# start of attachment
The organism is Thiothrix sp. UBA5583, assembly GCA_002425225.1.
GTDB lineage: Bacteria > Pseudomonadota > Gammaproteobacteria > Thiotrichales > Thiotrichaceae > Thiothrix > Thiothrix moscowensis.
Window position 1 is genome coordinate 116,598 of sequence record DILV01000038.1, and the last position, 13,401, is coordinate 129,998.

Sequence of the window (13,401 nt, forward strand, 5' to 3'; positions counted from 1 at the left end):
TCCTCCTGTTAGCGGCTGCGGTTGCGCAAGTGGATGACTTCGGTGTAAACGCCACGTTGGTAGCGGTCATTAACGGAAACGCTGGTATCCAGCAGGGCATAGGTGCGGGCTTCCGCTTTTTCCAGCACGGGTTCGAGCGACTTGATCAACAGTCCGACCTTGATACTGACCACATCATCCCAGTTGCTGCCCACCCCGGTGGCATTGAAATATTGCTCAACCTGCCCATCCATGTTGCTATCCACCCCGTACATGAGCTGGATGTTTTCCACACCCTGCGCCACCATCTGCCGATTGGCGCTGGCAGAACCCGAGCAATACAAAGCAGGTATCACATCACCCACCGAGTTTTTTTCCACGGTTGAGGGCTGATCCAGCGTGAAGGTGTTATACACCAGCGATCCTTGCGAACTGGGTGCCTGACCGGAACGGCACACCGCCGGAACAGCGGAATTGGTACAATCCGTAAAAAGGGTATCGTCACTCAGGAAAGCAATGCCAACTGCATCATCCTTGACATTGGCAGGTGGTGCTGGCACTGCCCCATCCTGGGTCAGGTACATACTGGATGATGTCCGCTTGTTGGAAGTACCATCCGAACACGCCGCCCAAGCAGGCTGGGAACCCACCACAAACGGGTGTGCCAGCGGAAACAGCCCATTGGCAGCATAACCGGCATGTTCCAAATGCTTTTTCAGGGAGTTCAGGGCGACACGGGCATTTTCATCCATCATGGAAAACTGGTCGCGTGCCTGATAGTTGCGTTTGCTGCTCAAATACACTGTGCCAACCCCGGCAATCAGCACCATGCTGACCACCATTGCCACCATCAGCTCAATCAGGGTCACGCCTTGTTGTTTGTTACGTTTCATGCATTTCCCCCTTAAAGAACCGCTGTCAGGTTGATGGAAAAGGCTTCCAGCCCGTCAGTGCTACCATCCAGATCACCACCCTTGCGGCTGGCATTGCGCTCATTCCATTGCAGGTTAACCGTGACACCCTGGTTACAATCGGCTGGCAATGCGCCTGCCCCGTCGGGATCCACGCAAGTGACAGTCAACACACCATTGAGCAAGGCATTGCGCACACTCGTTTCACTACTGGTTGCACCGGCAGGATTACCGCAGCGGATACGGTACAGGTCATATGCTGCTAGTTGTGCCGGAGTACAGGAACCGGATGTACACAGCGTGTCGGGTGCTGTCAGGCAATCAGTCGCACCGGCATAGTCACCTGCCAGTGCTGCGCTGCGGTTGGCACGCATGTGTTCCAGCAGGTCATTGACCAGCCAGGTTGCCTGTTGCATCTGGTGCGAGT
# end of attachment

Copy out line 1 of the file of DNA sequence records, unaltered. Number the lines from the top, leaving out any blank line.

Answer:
The organism is Thiothrix sp. UBA5583, assembly GCA_002425225.1.